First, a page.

Thinking back through my life and training to be a therapist, I’ve had a spell or two of resentment that I was carrying matters that needed looking into…and one reaction to this is to begrudge the therapist and the whole mess of therapy in general.
In Against Therapy, Jeffrey Masson, a psychiatrist, quotes Sándor Ferenczi, a close colleague of Freud. Ferenczi acknowledged the doubt and skepticism of one of his patients, that he could understand what she had gone through. “Ferenczi admitted that her skepticism was justified.” This is in stark contrast to Freud: “To give up authority was something that Freud had never ever considered. It was an idea totally absent from medicine in Europe in Ferenczi’s lifetime…[Ferenczi] envisioned a therapy based on mutual traumas.” This therapy comes down to some form of self-disclosure by the therapist—being honest about the therapist’s countertransference.
When a therapist presents some therapeutic level of his or her own trauma in the session, this can dispel the resistance of the client.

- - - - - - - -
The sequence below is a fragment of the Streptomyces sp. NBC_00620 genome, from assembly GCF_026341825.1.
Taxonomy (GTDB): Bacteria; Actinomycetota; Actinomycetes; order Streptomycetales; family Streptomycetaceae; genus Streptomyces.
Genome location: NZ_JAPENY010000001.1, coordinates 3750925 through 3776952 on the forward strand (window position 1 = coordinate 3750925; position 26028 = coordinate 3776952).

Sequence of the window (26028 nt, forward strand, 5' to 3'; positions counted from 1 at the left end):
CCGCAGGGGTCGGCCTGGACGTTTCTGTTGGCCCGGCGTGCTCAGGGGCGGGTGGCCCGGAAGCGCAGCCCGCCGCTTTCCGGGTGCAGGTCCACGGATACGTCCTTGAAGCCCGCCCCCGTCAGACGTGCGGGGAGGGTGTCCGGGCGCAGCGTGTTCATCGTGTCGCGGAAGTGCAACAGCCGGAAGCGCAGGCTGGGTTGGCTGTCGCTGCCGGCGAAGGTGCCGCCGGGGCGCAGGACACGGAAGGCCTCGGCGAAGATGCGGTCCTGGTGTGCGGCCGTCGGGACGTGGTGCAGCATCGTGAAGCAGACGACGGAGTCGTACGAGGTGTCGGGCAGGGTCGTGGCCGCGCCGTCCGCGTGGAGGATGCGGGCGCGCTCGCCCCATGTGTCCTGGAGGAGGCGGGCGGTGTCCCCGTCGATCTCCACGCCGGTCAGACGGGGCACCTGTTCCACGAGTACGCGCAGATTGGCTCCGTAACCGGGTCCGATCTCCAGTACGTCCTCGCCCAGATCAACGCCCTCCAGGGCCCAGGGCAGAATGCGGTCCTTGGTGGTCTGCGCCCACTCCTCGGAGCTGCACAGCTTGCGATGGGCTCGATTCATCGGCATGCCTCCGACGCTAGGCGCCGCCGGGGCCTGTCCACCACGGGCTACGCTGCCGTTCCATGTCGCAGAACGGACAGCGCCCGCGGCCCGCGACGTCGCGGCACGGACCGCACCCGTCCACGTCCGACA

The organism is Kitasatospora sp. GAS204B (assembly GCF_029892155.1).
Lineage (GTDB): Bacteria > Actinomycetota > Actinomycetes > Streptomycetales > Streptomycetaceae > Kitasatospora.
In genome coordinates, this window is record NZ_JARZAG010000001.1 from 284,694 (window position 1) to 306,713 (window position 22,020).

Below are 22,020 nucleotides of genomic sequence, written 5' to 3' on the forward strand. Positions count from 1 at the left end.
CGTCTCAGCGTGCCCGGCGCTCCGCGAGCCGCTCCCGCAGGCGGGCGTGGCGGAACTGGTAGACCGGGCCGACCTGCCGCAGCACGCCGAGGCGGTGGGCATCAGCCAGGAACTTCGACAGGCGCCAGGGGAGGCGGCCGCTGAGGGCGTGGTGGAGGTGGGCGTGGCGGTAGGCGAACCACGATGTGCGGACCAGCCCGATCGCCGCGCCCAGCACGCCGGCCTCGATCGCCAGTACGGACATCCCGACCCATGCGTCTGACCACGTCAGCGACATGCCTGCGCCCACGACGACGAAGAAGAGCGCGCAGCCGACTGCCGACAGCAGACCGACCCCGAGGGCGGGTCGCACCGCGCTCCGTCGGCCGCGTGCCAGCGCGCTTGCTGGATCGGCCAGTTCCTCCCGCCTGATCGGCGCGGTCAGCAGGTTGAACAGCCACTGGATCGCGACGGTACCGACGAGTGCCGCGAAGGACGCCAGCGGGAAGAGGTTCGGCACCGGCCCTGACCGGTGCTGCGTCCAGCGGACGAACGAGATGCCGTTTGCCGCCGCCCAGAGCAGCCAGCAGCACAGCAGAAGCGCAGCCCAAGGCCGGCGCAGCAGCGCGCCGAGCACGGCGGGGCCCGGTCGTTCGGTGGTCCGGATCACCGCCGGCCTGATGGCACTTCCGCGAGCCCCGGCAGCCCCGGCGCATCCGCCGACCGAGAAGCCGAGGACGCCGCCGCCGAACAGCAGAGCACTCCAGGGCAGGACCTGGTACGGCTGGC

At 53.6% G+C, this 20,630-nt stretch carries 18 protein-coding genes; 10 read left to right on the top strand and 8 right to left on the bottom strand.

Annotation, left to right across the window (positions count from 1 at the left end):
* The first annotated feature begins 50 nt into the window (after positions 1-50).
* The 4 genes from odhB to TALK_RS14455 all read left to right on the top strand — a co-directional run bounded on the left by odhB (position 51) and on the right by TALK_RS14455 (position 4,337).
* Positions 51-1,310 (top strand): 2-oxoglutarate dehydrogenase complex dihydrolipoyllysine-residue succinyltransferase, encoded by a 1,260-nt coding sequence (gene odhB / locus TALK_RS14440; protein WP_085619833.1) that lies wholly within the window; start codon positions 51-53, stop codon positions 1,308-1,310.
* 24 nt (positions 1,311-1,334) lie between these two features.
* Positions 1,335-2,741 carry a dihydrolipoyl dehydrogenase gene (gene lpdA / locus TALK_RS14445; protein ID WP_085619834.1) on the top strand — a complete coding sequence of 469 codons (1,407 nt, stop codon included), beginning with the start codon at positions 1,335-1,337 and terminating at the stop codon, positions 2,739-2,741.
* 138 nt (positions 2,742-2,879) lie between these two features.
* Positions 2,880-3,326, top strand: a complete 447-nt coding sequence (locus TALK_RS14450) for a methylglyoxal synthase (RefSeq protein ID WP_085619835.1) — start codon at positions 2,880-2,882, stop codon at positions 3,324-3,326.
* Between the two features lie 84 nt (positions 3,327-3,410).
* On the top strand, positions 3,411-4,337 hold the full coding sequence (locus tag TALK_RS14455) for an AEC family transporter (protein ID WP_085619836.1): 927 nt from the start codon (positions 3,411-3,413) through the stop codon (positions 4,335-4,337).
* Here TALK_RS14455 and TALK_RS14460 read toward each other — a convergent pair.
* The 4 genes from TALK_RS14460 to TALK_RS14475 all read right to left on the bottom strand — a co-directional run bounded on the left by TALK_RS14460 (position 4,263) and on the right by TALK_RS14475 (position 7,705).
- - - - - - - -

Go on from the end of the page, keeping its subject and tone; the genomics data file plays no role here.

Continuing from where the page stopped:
According to Ferenczi, Freud drifted toward an indifference to patients. “[Ferenczi] felt that Freud had treated [him] as he had treated all his patients [in Freud’s later years], with a certain callous indifference to their real suffering.”
Freud, per Ferenczi, in the evolution of his work, “no longer likes sick people. He rediscovered his love for his orderly cultivated superego…This involves, obviously, a degree of fatalism…his method of treatment as well as his theories result from an ever greater interest in order, character and the substitution of a better superego for a weaker one. In a word, [Freud] is becoming a pedagogue.”
Were I a patient of this kind of therapist, I would ask, How do you think you can do anything for me?
“How [do people] come to analysis? Because they believe, mistakenly, that the analyst will treat them differently than they have been treated until then. After all, if they are seeking treatment, they have failed to get the kind of understanding they seek in their everyday life.” Client to therapist: Why are you different from them who harmed me?
It is not that a therapist knows more about me than me. An effective therapist starts with an alliance and rapport with the client which can help her or him reduce the resentment and resistance. The therapist’s job is to accept the “transference” which is taking the form of resentment.
The therapist imposes nothing, accepts the resentment, and hopefully this disarms the client enough to trust the therapist. The client then plunges into his or her own shadows and traumas, and the therapist deftly hands the work to the client of going into the dynamics of the trauma, of the choices and feelings that have arisen as defenses and misguided reactions that are now troubling and burdensome. In regard to the venture of therapy, I do believe in the efficacy of the client to achieve awakening.